This strategy closely aligned with that of Themistocles, who “was always advising the Athenians, if a day should come when they were hard pressed by land, to go down into the Piraeus, and defy the world with their fleet (1.93.7).” And this was largely how the Persian invasion of was defeated 50 years earlier, when Xerxes withdrew his army after Salamis because could no longer supply them without his fleet. But its application in the vastly different context of the Peloponnesian War was a disaster for Athens.
The passive and defensive orientation of the strategy was ill-suited to the aggressive and enterprising character of the Athenians, assuring popular discontent and political crisis when positive results were not quickly achieved. It also depended on Athens maintaining a dominant navy to secure its empire and sea lines of communication. Pericles was blithely dismissive of Sparta’s naval potential:
Familiarity with the sea they will not find an easy acquisition. If you who have been practicing at it ever since the Persian invasion have not yet brought it to perfection, is there any chance of anything considerable being effected by an agricultural, unseafaring population, who will besides be prevented from practicing by the constant presence of strong squadrons of observation from Athens? With a small squadron they might hazard an engagement, encouraging their ignorance by numbers; but the restraint of a strong force will prevent their moving, and through want of practice they will grow more clumsy, and consequently more timid (1.142.6-8).
These words would haunt Athens as the war lasted year after year, decade after decade.
Finally, Pericles’ strategy was geared for the wrong enemy. Sparta was not a foreign hegemon operating on an expeditionary basis, at the end of long and tenuous sea lines of communication. It was part of the Hellas itself, with an agrarian power base firmly ensconced in the Peloponnesus. Spartan allies bordered Attica and only a short march across the Isthmus of Corinth separated the Peloponnesian army from Athens itself. Unlike Persia, Sparta was not waging a “war of choice” that could be abandoned when costs reached an unacceptable level. It was in an existential struggle against Athenian power, having resolved “that they could endure it no longer, but that the time had come for them to throw themselves heart and soul upon the hostile power, and break it … (1.118.2)” At this level of commitment, the only strategy that could subdue Sparta was an invasion of the Peloponnesus to threaten Sparta’s grip on the helot population.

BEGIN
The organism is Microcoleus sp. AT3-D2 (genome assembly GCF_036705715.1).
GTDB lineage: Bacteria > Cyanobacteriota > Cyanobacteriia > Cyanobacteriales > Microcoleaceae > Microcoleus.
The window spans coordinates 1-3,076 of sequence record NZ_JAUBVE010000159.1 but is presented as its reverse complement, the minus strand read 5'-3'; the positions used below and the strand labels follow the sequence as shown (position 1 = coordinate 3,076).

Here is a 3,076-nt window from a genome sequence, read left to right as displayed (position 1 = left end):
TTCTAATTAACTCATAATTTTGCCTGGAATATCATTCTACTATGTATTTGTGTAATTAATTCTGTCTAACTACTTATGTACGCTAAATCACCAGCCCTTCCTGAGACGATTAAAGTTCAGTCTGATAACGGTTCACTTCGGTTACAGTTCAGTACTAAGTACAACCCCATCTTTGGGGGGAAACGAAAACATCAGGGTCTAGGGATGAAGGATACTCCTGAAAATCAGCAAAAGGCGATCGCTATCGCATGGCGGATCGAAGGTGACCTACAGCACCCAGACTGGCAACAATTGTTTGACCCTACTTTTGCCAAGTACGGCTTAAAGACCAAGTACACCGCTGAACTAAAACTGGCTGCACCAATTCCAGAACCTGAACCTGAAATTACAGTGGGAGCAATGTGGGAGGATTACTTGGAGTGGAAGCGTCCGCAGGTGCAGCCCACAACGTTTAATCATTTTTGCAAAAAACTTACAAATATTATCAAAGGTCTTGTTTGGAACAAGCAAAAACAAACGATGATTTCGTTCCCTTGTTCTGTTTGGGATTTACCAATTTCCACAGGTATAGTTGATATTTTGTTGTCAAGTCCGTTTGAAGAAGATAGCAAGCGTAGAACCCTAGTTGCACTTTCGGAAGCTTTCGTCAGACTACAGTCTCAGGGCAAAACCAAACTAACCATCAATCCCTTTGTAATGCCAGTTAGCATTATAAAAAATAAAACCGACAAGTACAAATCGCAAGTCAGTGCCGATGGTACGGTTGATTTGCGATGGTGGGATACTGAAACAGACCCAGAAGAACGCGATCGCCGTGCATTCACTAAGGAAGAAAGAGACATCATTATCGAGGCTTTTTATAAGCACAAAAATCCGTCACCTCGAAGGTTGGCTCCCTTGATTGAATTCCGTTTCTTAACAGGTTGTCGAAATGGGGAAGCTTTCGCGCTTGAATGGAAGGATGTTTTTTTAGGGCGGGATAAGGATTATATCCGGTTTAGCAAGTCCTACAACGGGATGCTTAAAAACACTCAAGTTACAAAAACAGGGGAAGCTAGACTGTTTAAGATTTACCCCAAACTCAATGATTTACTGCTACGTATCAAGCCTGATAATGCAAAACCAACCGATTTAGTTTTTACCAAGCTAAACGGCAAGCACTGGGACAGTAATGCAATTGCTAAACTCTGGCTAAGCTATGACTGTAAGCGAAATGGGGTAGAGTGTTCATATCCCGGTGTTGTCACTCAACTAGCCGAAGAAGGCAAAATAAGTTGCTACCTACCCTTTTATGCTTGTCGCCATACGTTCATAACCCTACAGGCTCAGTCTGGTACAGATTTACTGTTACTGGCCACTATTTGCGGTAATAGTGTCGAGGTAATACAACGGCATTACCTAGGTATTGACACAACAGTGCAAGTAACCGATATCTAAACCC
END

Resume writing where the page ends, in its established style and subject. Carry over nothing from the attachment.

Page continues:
By underestimating Sparta and misunderstanding the nature of the war, Athens selected a flawed strategy that was optimized for a limited war against a distant adversary with a weak commitment. The actual enemy was a neighbor waging total war with an existential level of commitment. So when Sparta failed to defeat Athens by land, it shifted focus to the sea and Athens’ empire, thereby attacking the foundations of Athenian power.
Athens achieved many triumphs during the long years of war, and Sparta suffered many defeats, but these strategic miscalculations at the outset greatly contributed to Athens’ eventual doom.